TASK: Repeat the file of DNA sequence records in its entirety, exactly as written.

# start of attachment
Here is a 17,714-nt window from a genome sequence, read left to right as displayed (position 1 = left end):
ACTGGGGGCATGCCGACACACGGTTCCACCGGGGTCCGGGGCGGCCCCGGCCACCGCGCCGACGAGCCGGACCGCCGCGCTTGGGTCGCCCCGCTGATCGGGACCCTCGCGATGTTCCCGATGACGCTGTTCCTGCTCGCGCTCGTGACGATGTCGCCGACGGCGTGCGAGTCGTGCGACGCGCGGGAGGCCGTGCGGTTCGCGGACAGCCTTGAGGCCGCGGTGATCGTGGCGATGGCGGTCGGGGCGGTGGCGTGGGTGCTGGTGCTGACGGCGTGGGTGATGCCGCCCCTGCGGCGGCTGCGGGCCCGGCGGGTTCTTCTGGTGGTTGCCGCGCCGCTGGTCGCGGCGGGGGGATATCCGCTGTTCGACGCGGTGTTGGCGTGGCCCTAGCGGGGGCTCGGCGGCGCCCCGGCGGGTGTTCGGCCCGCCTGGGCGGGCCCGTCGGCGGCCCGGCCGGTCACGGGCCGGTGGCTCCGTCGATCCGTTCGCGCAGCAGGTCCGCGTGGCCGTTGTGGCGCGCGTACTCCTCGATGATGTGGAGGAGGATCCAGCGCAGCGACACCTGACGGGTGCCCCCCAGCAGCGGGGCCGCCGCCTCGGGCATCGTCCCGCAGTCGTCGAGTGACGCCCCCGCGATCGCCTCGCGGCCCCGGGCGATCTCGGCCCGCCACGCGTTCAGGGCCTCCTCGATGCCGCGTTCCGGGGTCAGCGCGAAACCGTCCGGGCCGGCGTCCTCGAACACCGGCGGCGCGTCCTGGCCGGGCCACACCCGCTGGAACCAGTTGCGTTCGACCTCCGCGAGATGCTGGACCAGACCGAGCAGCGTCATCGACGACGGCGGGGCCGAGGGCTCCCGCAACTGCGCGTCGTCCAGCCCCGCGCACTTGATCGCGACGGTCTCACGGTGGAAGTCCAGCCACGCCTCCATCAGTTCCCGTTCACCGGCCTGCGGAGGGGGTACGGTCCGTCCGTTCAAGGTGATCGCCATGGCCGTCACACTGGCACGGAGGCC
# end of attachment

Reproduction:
Here is a 17,714-nt window from a genome sequence, read left to right as displayed (position 1 = left end):
ACTGGGGGCATGCCGACACACGGTTCCACCGGGGTCCGGGGCGGCCCCGGCCACCGCGCCGACGAGCCGGACCGCCGCGCTTGGGTCGCCCCGCTGATCGGGACCCTCGCGATGTTCCCGATGACGCTGTTCCTGCTCGCGCTCGTGACGATGTCGCCGACGGCGTGCGAGTCGTGCGACGCGCGGGAGGCCGTGCGGTTCGCGGACAGCCTTGAGGCCGCGGTGATCGTGGCGATGGCGGTCGGGGCGGTGGCGTGGGTGCTGGTGCTGACGGCGTGGGTGATGCCGCCCCTGCGGCGGCTGCGGGCCCGGCGGGTTCTTCTGGTGGTTGCCGCGCCGCTGGTCGCGGCGGGGGGATATCCGCTGTTCGACGCGGTGTTGGCGTGGCCCTAGCGGGGGCTCGGCGGCGCCCCGGCGGGTGTTCGGCCCGCCTGGGCGGGCCCGTCGGCGGCCCGGCCGGTCACGGGCCGGTGGCTCCGTCGATCCGTTCGCGCAGCAGGTCCGCGTGGCCGTTGTGGCGCGCGTACTCCTCGATGATGTGGAGGAGGATCCAGCGCAGCGACACCTGACGGGTGCCCCCCAGCAGCGGGGCCGCCGCCTCGGGCATCGTCCCGCAGTCGTCGAGTGACGCCCCCGCGATCGCCTCGCGGCCCCGGGCGATCTCGGCCCGCCACGCGTTCAGGGCCTCCTCGATGCCGCGTTCCGGGGTCAGCGCGAAACCGTCCGGGCCGGCGTCCTCGAACACCGGCGGCGCGTCCTGGCCGGGCCACACCCGCTGGAACCAGTTGCGTTCGACCTCCGCGAGATGCTGGACCAGACCGAGCAGCGTCATCGACGACGGCGGGGCCGAGGGCTCCCGCAACTGCGCGTCGTCCAGCCCCGCGCACTTGATCGCGACGGTCTCACGGTGGAAGTCCAGCCACGCCTCCATCAGTTCCCGTTCACCGGCCTGCGGAGGGGGTACGGTCCGTCCGTTCAAGGTGATCGCCATGGCCGTCACACTGGCACGGAGGCC